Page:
April 9th 1865 - General Robert E Lee surrenders to the Union in Virginia effectively ending the Civil War. Appomattox Courthouse
April 14th 1865 - John Wilkes Booth shoots the President during a play at the theatre. Lincoln Assassination
Actor who assassinated Abraham Lincoln at the Ford Theater. John Wilkes-Booth
Location of Lincolns assassination. Ford Theatre
1863-Reconstruction plan proposed by Lincoln to readmit Confederate states. Creation of state government, pardon for all Southerners (except Leaders), and readmission of any state after 10% of voters signed a loyalty oath and they abolished slavery. Ten percent plan
Republicans headed by Thaddeus Stevens and Charles Sumner. Insisted on black suffrage and federal protection of blacks civil rights. Radical Republicans
The seventeenth President of the United States (1865–69), succeeding to the Presidency upon the assassination of Abraham Lincoln. He was one of only two U.S. Presidents to be impeached. Andrew Johnson
1865- Agency established by Congress to provide freedmen with shelter, food, medical aid, establish schools and employment. Freedman’s Bureau
Laws passed by Southern states during reconstruction in effort to maintain prewar social order. Tied freedmen to field work and prevented them from becoming the white mans equal. Black codes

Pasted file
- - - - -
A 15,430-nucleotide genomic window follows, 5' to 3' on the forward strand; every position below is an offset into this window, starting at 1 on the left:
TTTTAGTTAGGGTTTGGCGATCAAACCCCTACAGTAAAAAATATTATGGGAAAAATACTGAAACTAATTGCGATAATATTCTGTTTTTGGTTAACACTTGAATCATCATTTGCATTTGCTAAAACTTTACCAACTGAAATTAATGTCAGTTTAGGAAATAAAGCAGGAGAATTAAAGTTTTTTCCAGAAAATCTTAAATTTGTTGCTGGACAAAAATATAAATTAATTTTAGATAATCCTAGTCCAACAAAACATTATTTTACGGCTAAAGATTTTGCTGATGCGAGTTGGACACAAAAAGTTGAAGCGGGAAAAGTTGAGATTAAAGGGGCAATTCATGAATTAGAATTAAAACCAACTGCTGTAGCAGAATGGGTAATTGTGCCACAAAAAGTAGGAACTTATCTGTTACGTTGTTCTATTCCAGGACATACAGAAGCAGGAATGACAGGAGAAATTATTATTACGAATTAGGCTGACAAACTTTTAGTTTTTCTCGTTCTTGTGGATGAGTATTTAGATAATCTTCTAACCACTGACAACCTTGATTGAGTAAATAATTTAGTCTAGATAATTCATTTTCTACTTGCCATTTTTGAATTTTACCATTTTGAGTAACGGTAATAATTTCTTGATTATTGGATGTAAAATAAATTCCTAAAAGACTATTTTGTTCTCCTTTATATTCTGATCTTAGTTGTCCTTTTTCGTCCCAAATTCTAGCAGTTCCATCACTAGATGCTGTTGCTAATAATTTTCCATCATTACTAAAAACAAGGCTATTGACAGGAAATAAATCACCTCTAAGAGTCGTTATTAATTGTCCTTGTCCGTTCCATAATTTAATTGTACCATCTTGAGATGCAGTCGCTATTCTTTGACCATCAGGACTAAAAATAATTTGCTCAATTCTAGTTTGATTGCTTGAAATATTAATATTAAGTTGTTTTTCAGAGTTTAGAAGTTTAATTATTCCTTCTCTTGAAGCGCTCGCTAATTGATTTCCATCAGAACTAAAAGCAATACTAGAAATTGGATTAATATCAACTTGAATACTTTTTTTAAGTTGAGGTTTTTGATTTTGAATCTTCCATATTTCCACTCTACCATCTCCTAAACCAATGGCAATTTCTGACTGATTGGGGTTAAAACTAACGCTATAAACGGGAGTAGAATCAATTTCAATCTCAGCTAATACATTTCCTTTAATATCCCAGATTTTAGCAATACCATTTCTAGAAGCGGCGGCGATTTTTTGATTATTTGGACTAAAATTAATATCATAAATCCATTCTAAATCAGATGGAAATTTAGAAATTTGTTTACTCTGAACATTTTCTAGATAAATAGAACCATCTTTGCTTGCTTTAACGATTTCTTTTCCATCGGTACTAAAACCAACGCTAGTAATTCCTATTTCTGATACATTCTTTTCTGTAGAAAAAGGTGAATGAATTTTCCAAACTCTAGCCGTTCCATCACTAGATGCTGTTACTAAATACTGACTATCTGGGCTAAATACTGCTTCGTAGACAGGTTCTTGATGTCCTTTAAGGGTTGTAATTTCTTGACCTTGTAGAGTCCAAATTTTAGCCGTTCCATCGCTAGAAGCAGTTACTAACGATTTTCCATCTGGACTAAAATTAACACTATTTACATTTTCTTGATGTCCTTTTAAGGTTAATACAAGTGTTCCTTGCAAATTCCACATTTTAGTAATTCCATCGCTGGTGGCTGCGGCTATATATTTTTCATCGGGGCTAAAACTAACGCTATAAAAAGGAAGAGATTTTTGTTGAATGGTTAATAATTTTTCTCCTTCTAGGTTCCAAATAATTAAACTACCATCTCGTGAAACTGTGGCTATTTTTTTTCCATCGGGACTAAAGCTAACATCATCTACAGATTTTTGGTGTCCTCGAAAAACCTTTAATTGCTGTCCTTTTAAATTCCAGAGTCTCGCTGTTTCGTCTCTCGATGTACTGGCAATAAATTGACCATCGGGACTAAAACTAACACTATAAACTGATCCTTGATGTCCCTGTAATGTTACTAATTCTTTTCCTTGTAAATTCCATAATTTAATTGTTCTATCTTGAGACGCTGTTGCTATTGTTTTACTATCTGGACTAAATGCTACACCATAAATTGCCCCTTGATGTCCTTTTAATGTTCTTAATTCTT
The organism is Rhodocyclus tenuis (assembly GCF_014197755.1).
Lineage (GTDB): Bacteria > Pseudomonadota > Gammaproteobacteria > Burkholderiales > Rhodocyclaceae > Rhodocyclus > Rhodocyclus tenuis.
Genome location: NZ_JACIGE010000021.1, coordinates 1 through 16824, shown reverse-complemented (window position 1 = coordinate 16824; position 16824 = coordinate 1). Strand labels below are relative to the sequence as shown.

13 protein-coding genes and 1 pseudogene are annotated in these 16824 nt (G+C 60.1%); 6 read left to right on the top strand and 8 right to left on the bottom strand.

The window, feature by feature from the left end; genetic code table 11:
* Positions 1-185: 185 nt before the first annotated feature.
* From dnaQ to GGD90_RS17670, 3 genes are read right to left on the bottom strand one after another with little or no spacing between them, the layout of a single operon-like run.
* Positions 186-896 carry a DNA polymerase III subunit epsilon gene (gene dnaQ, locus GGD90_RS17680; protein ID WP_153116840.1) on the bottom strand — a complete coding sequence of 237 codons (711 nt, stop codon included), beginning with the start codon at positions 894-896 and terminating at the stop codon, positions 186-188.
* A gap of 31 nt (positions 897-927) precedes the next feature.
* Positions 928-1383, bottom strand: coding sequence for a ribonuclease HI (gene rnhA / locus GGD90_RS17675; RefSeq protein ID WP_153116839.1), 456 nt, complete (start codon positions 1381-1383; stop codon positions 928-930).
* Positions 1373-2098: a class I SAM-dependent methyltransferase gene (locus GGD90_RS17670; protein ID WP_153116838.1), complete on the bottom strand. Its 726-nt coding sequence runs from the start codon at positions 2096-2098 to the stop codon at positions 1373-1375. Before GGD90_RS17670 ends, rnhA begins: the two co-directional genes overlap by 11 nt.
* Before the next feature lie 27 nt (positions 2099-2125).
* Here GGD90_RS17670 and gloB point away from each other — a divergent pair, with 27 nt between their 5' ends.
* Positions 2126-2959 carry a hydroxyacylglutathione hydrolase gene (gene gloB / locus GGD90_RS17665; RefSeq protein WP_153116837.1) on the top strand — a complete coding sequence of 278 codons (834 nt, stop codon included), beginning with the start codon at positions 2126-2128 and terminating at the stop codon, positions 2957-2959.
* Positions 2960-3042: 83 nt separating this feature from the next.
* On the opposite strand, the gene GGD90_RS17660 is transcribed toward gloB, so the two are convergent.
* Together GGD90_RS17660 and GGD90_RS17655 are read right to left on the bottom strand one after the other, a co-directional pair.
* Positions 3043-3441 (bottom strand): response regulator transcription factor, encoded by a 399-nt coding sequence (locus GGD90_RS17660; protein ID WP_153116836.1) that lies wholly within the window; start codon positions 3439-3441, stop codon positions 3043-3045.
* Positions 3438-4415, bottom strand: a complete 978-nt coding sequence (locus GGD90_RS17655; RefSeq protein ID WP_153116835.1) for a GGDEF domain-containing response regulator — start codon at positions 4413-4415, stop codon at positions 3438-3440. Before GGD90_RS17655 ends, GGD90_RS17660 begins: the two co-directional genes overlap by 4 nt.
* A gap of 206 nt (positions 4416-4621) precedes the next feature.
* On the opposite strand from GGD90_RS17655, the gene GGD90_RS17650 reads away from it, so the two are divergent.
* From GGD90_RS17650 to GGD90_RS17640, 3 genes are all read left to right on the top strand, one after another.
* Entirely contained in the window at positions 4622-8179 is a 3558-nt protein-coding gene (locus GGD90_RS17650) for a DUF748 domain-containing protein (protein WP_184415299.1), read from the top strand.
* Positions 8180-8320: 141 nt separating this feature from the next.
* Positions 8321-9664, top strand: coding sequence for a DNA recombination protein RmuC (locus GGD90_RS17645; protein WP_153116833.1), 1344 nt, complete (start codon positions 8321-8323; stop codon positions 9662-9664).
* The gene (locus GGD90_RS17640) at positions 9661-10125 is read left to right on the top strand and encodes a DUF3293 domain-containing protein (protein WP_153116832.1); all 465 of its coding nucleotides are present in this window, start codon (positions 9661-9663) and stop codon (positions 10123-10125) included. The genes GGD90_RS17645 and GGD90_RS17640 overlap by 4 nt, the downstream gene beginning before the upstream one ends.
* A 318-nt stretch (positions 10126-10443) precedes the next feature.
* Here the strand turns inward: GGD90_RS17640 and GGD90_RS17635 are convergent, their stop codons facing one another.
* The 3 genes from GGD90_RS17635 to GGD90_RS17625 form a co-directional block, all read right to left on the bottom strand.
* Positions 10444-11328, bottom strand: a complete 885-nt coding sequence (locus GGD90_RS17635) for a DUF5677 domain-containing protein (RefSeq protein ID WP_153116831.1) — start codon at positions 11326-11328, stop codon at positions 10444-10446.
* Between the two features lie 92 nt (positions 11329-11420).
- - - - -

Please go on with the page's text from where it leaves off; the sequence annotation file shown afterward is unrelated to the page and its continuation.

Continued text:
Northerners who moved south during reconstructions. Carpet Baggers
Southerners who helped the government during the reconstruction Scalawags
Prewar Democrats, Confederate Vets, Southern Whigs taking over Southern government. Believed in Laissez-Faire economics & White power. Redeemers
1866- Secret terrorist organization established in TN to stop the reconstruction, disfranchise the african american, restore prewar social order. Ku Klux Klan
1864 - Required the majority of former Confederate state's white males take a loyalty oath and guarantee equality for blacks. Pocket vetoed by Lincoln. Wade Davis Bill
1865 - Amendment Prohibiting slavery and involuntary servitude. 13th Amendment
1868 - Provided citizenship to ex slaves and protected equal rights under law for all citizens. 14th Amendment
1870 - Prohibited denial or abridgement of the right to vote by state/federal government based on race, color or prior slave status. 15th Amendment
President Grants failure to continue to enforce 14th and 15th amendments Primary cause of the end of Southern Reconstruction
1876-1965 Separate but equal public facilities and status for non-white groups. Jim Crow Laws
(1896) United States Supreme Court decision in the jurisprudence of the United States, upholding the constitutionality of racial segregation even in public accommodations (particularly railroads), under the doctrine of "separate but equal". Plessy vs Ferguson
Created by: AaronHamilton on 2009-01-18